Salt Brine or Rock Salt

Monday, August 20, 2012

Have you ever wondered why there is salt on the roads in the winter time?  Have you ever wondered what other products could be used to melt the ice and not damage your vehicle at the same time?  It is always a safety concern in the winter to make sure that roadways and sidewalks are suitable for those using them.  

One of the methods used to fight the icy roadways and sidewalks is the use of salt brine.  Salt brine is a mix of water and salt. Salt brine reduces the dependency on salt alone, eliminating the need for so much salt.  Making salt brine only requires one tenth salt for the mixture.  Salt brine when sprayed on roads has shown results to prevent ice from forming, from preventing the bonding of water to ice, and thus takes less time to remove the ice if it has time to form.  Salt brine mixture is applied before the expected ice-storm as an anti-icing agent.  Instead of having to spend countless hours removing snow mechanically, this method both saves time and money.

Before the introduction of Brine Salting technology, Rock salt was used widely to de-ice the surface of roadways and sidewalks.  Rock salt prevents or lowers the freezing point of water to form into ice.   But during harsh climatic conditions, it was not as effective as expected.  Unfortunately, rock salt can be  easily washed away and tends accumulate in swearers and can damage drainage systems.    Also rock salting is harder to be applied evenly on the surface to provide a smooth prevention of icing.   It was also observed that washed away salt damages the eco system and creates health hazardous situation for animals in specific.   Rock salt does not work properly until it has time to be dissolved into ice, essentially melting it away.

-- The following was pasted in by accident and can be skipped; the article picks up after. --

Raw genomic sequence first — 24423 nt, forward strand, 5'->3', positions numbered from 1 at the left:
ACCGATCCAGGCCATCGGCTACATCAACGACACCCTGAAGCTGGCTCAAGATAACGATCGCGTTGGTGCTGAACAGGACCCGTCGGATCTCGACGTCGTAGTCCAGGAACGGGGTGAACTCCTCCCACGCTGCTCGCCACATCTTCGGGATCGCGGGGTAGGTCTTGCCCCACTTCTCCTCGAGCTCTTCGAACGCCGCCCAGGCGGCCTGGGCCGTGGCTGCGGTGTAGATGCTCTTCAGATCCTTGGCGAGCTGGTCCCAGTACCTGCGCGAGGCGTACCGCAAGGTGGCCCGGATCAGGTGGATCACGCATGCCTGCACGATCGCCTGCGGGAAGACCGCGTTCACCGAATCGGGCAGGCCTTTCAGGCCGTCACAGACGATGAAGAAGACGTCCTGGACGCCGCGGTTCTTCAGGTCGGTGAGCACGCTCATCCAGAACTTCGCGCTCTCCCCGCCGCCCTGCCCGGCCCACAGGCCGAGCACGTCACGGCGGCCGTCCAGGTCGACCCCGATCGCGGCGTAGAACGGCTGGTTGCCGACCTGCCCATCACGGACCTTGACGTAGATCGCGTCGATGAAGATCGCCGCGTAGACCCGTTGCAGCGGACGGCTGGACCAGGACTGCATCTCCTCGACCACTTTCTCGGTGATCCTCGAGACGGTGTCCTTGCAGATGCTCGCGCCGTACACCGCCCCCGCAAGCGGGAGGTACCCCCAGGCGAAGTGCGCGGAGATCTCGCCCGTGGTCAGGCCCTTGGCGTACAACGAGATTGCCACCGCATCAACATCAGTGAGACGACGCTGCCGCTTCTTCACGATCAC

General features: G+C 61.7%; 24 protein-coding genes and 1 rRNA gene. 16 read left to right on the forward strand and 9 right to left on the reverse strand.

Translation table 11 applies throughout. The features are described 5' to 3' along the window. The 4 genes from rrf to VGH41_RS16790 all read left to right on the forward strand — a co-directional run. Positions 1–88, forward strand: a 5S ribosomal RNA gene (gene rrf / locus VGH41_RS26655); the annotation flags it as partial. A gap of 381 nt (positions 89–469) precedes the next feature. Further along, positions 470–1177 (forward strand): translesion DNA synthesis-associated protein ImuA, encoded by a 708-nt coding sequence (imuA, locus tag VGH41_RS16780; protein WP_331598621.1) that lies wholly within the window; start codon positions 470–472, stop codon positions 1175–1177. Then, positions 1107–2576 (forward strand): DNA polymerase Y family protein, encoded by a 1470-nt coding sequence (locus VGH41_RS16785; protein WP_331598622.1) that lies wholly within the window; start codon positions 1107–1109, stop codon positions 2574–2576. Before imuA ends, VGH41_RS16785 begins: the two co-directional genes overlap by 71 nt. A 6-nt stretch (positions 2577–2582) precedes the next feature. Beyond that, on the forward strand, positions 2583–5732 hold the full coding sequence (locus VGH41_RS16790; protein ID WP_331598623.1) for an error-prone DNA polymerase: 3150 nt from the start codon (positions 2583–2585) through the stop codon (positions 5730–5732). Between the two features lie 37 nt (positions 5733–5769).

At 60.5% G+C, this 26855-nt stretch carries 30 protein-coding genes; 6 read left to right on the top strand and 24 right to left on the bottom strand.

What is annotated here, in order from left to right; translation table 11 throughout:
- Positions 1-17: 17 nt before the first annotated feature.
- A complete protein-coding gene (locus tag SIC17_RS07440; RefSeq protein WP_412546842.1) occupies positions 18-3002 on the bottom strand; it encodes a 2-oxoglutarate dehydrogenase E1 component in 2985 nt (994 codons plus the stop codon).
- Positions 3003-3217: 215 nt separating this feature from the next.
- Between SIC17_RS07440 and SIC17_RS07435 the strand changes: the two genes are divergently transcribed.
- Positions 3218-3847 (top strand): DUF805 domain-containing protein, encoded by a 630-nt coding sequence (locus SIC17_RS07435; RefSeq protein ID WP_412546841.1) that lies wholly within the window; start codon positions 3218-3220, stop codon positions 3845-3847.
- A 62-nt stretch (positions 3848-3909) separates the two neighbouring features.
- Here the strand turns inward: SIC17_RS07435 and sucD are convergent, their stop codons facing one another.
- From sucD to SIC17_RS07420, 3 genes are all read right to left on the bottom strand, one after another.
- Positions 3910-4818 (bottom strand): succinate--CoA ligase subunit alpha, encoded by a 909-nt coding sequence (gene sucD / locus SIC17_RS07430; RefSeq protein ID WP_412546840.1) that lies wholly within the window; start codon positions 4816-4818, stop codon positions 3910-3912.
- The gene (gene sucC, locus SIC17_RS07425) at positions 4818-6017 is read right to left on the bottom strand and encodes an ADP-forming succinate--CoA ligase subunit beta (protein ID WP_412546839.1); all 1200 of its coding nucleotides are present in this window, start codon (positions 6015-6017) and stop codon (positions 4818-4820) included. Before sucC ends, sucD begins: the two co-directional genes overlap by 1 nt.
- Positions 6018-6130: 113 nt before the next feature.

Rock salt contains calcium chloride and sodium chloride and is generally found underground.  This form of salt does not dissolve easily in water.   Rock salt can be found in abundance as it’s a naturally occurring substance, and has been used widely for de-icing during the winter season to clear off roadways and sidewalks.  However, it does leave salt on the pavement, and this salt is very harsh on vehicles, eroding and rusting parts.

So, which one is the best?  It has been shown that salt prepared in the liquid form will have an immediate impact rather than the rock salt as it will take more time to react and perform.   Salt brine does not leave the harsh after effects that rock salt does.

Therefore, the liquid form of salt brine is best recommended for anti-icing and provides a new de-icing agent to fight against snow and ice removal.  Salt brine has also been shown to be both preventive in ice forming and cost effective.